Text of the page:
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Column: NC’s 20th century political dynasty offers lessons for today

by Colin Campbell

As Rob Christensen researched his new book on a North Carolina political dynasty, a window opened into a tumultuous period of state history.

Christensen, a retired political journalist and columnist for The News & Observer, discovered that Gov. Bob Scott – in office from 1969 through 1972 – had kept a meticulous diary of his time in office. Scott had ordered the diary to be sealed until after his death in 2009, and Christensen was the first to read it.

Scott’s tenure included the public school integration process, in which he tried to take a moderate approach.

“He says, ‘You’ll probably wonder what in the world was going on with busing and why it was such a huge issue,'” Christensen said of the diary. “‘And I hope you understand as you write about this, the temper of the times, and that I really didn’t have a lot of options.’ It was interesting that he sort of wrote a note to future historians saying, give me a little understanding here.”

Christensen’s new book, “The Rise and Fall of the Branchhead Boys: North Carolina’s Scott Family and the Era of Progressive Politics,” traces the family’s history over the 20th century. It features Bob Scott and his father, Kerr Scott, who was both North Carolina governor and senator, as well as Bob Scott’s daughter, Meg Scott Phipps, who was elected agriculture commissioner in 2000 before going to prison a few years later for campaign finance violations.

I spoke with Christensen before the book’s publication.

Q: Out of all the key figures in North Carolina political history, why did you decide to focus on the Scott family?

A: A lot of states have a particular family that’s played a particularly important role. You think about the Longs of Louisiana or the Talmadges of Georgia or the Kennedys of Massachusetts, and the closest equivalent we have to that is the Scotts of North Carolina.

Their influence was more than just the family. Terry Sanford really got his start with statewide politics as a campaign manager for Kerr Scott, and there’s a picture of a (young) Jim Hunt going in the (governor’s) mansion and meeting Kerr Scott. And what all these had in common is they were all from rural North Carolina.

Q: How did the “Branchhead Boys” name come about?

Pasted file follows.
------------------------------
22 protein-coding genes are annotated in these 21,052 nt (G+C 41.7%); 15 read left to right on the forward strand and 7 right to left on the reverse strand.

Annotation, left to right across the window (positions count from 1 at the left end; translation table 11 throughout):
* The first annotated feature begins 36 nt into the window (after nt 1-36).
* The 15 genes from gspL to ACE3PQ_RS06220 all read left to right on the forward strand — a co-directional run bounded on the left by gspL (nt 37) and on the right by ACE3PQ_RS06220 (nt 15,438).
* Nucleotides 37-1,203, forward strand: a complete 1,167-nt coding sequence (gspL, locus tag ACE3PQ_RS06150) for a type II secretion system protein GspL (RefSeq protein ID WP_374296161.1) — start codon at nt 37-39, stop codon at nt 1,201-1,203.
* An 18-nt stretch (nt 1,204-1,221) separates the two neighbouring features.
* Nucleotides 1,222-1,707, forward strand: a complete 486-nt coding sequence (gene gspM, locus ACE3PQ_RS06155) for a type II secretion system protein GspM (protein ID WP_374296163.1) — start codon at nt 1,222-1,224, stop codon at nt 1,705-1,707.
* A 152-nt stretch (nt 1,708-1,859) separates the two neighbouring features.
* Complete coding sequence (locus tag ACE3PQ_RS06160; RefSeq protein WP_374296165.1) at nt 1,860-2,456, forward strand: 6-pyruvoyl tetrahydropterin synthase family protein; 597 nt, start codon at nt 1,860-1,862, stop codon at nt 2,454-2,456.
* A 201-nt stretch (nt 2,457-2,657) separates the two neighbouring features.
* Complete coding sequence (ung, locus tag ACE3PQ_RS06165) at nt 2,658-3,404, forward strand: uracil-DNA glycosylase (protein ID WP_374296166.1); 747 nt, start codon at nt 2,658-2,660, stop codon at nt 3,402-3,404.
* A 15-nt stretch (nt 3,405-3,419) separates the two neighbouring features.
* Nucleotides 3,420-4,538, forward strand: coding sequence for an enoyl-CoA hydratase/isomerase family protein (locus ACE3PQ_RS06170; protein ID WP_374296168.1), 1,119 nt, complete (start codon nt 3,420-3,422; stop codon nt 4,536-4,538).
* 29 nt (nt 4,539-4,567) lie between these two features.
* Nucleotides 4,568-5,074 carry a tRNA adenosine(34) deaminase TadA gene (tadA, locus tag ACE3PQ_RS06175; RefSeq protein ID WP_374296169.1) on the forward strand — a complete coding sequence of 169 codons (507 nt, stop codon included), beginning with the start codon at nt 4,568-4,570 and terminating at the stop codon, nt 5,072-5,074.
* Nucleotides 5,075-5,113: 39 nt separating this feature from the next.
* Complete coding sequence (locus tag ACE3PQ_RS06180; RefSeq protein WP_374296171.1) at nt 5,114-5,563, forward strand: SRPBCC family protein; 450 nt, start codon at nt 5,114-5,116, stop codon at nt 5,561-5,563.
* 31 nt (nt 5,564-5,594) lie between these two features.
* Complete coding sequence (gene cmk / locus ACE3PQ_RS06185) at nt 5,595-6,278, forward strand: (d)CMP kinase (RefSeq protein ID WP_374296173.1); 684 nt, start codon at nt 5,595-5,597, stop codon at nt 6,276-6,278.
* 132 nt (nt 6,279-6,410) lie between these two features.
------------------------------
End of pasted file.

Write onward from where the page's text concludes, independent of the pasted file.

A: Kerr Scott called his supporters the “Branchhead Boys,” or those people that lived at the head of the branch or the head of the creek, and therefore the most rural people. He had a Democratic but a very conservative and hostile legislature he dealt with, and he was one of the first to go over their heads – directly to the people – whether it was through radio broadcasts, or bringing huge rallies into Raleigh.

When Kerr Scott came along, people were demanding that the government come in and help them. Government was seen as something good – have the government come in and help pave my road so I can get to the doctor’s office, or have the government push the power companies to extend telephone lines and electric lines. So the people in rural North Carolina were demanding that their government become an activist government.

But 20 years later, in 1968, by the time Kerr Scott’s son (Gov. Bob Scott) was elected, it was an entirely different story. By ’68, people were saying, “Government, leave me alone.” And so they were beginning to switch off the Democrats and began voting for people like Jesse Helms, George Wallace, Richard Nixon, and now today, Donald Trump.

Q: How did the Scotts manage to walk the line on the segregation and racial issues that were so key during their decades in politics?

A: It was very difficult. The Scotts had always been progressive for their time. That’s not to say they were for ending segregation. No public official in that era was. But Kerr Scott appointed the first black to a major state position, the president of St. Augustine’s College to the State Board of Education. In 1949, that was revolutionary. He would meet with groups like the NAACP, and it seems totally unremarkable today. But at the time, the NAACP was seen as almost a pro-communist organization.

Kerr Scott misread how far he could go. And so he essentially got out in front and was pushing the state, in the post-war era, to become more progressive on race . . . So by the time he got to the United States Senate, he was voting along with most of the Southern senators in terms of opposing almost any civil rights legislation.

His son Bob Scott had the same problems, even though it was a different era. So he came out as a very, very tough guy, and he moved to the political right, which is what enabled him to get elected. He had no compunction about calling in armed forces and sending them to campuses to restore order.

Q: What sort of lessons, particularly on the urban-rural divide issue, does the Scotts’ legacy leave for our current crop of leaders in North Carolina?

A: It’s puzzling that rural areas are still struggling to compete with the urban areas, and yet, their political leaders don’t seem to recognize the importance of activist government to help the rural areas. The rural areas need the help more than the urban areas.

Some of the lessons for the Democrats is that Kerr Scott lived all his life on a dairy farm, and every weekend, he went back – even as governor. And so he was always very close to his constituents. He was a big hunter, he was very religious. He often talked about things in kind of a religious way. So he could push forward his progressive program in a way that was culturally acceptable to people who are more conservative, because he understood people, and he also understood their needs.

Colin Campbell is editor of the Insider State Government News Service. Write to him at ccampbell@ncinsider.com.

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